WEST POINT • Quarterback Donald Hammond III made a gigantic promise, and he made the promise twice.
“We’re not going to lose to them again,” Hammond said of the Army team that defeated Air Force, 17-14. “I’m going to make that promise to my teammates. We’re not going to lose to them again.”
Let’s stop for a moment to consider the promise. Army has won 20 of 25 games, including four straight over service-academy brethren Air Force and Navy. Air Force, meanwhile, has lost nine of 12 to Football Bowl Subdivision opponents and twice in a row to Army.
But, hey, the Falcons will not lose to the Black Knights again during Hammond’s career, which stretches another two seasons.
A gigantic promise. And a defiant one, too.
The Falcons did not depart quietly. Immediately after the game, the Falcons and the Black Knights engaged in a hostile standoff near midfield. One of the Falcons raised middle fingers to the champions of service-academy football.
Defiance works that way. Defiance can inspire a young man to tumble into the dumb move of raising middle fingers in a crowd in the era of handy smartphone cameras.
But defiance might inspire Hammond and the youthful members of Air Force team to overthrow the Black Knights, who seem on the verge of a long era as emperors of service-academy football.
No reward, and no fun, is found in finishing as second-best team in the three-team service academy football race.
The champ grabs all the good stuff, including the 170-pound Commander-in-Chief’s trophy, and runner-up losers are left to plot revenge against the exalted winner.
The Black Knights’ transformation under Jeff Monken has been stunning. Army lost 34 of 38 games to Navy and Air Force from 1997 to 2015, and the Black Knights looked on their way to becoming permanent dwellers in college football’s dungeon.
Few slices of life are beyond hope. The Black Knights seemed to be one of those slices.
Army broke the dungeon locks, and a prime reason is attitude.
In the final minute, the Black Knights faced a fourth and 1. The safe, traditional call was to punt, but Monken is not into safety. He leads a run-all-the-time offense straight out of the 1930s, an offense that is all about power.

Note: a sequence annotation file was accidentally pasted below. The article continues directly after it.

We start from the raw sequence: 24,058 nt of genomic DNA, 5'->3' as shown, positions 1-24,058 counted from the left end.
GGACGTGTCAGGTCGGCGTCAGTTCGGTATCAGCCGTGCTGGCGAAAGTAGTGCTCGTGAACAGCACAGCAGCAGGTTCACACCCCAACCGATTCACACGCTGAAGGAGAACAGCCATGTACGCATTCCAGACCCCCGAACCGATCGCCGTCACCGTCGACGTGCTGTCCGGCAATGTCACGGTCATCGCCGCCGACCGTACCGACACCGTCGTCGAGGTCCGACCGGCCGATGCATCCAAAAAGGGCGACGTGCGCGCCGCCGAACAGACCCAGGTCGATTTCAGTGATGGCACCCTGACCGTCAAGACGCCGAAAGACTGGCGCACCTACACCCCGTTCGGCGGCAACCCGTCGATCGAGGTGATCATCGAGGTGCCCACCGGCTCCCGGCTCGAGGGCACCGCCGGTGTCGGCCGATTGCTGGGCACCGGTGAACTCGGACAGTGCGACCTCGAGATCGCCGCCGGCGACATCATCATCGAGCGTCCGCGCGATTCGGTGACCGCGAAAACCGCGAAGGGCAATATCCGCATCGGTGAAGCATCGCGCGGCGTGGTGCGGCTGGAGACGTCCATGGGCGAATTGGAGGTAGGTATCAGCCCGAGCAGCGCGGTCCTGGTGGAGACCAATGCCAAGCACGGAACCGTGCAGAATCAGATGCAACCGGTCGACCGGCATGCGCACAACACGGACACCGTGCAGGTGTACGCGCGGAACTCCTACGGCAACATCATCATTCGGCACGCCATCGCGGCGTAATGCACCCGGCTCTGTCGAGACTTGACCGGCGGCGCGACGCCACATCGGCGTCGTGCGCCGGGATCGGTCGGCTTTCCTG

The Black Knights needed three feet to complete their burial of the Falcons, and Monken believed his Knights were “tough enough” to push the ball 36 inches.
“You can’t make it from that far, I don’t deserve to win,” Monken said.
If Monken remains at West Point, the Black Knights will remain a snarling force. Service-academy football is based on a primal, rush-obsessed offense, and Monken is as primal and obsessed as any coach in America.
After the defeat, Air Force free safety Jeremy Fejedelem at first tried the traditional, respectful approach.
“They’re tough guys, and I’m not going to say they’re not a great team,” Fejedelem said before saying Army is not a great team.
“But I don’t think they’re as good as people have them up to be. I think they’ve played a lot of teams that aren’t that great. They played Oklahoma well, but how often do those types of teams play triple-option teams? I mean, they’re not a bad team, but I just don’t like them. I’m sorry.”
No reason to be sorry, Jeremy. You’re just speaking honestly, from the heart. Someday, maybe your coach will embrace the honest, straight-from-the-heart approach, too. It is, after all, the best way to lead.
Fejedelem and the Falcons exposed Army. In the first half, the Black Knights looked ready to deliver a repeat stampede on the Falcons. In the second half, Air Force ranked as the superior force.
That second half can serve as a light to Hammond and Fejedelem and others as they seek to topple the champs of the little world of service-academy football. The vault from second-best to best in that little world is a highly possible leap.
Hammond’s promise was bold, and it could serve as another light to an Air Force program stuck in darkness.
But remember this about promises, Donald.
Easy to make.
Hard to keep.